• Dismantled Lucidity

    Date posted: October 20, 2008 Author: jolanta
    Since 2004, the three of us have wanted to work on a project about the human body. The Translucence series finally materialized in 2006, shaped by our fascination/obsession with bodies and classical art. When UNMASK originated, we each adopted a character meant to represent idealized versions of our actual physical forms. Through these disguises we tackled the subject matters and events that held meaning for us. The subsequent works, Do you know UNMASK and The Invisible, explore the complex issues surrounding self-identity. Image

    UNMASK

    Image
    UNMASK, Translucence No. 2 and No. 8, 2008. Installation shot at ChinaSquare New York. Courtesy of ChinaSquare New York.

    Since 2004, the three of us have wanted to work on a project about the human body. The Translucence series finally materialized in 2006, shaped by our fascination/obsession with bodies and classical art.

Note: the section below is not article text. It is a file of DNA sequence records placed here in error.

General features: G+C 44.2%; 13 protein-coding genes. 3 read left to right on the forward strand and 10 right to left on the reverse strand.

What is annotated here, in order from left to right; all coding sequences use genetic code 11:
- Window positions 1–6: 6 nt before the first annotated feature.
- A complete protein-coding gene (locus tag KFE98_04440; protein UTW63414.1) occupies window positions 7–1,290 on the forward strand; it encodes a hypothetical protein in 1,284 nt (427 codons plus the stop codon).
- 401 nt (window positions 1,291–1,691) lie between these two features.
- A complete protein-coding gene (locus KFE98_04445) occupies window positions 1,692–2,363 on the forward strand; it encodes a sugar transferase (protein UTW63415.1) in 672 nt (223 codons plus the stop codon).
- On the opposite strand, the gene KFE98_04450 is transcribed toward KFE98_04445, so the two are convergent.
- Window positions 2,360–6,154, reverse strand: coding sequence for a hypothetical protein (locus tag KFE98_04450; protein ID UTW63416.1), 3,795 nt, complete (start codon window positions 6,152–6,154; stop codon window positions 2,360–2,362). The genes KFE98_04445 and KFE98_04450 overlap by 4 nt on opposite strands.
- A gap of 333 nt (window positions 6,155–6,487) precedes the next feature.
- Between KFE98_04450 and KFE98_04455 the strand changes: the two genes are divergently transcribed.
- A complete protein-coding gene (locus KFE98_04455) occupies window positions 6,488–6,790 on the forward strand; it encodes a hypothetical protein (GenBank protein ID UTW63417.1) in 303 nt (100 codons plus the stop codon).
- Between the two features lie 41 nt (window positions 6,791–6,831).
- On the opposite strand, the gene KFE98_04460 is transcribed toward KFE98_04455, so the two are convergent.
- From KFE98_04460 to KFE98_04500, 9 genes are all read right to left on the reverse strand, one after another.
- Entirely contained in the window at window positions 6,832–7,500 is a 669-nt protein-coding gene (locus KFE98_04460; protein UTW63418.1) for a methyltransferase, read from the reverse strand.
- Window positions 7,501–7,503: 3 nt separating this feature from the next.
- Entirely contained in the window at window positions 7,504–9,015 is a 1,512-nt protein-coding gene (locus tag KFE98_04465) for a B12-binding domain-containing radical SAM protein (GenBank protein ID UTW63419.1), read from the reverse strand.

When UNMASK originated, we each adopted a character meant to represent idealized versions of our actual physical forms. Through these disguises we tackled the subject matters and events that held meaning for us. The subsequent works, Do you know UNMASK and The Invisible, explore the complex issues surrounding self-identity. Compared to these ambitious works, the Translucence series is much simpler in its goal of conveying our adoration for the beauty of the human body.

    The concept of self-simulation is not as obvious in Translucence, though the technique of incorporating different bodies in our art continues to be a significant aspect of UNMASK’s evolution. After all, we indulge ourselves in the practice of reconstructing ourselves and will never get tired of it. This method led us through a process of refining the complicated narratives in our sculptures. The shards of fragmented bodies—at once vulnerable and sharp—come together in varying dimensions to complete a surreal void. In this show we aimed to challenge the conventions of sculpture through simplifying the structure of the human form, while enhancing intricate elements like eyelashes and fingernails. By doing so, we hoped to intensify the visual impact of the contrast between minimizing the general and defining the minute. The resulting sculptures are evidence that we have achieved our goal. 

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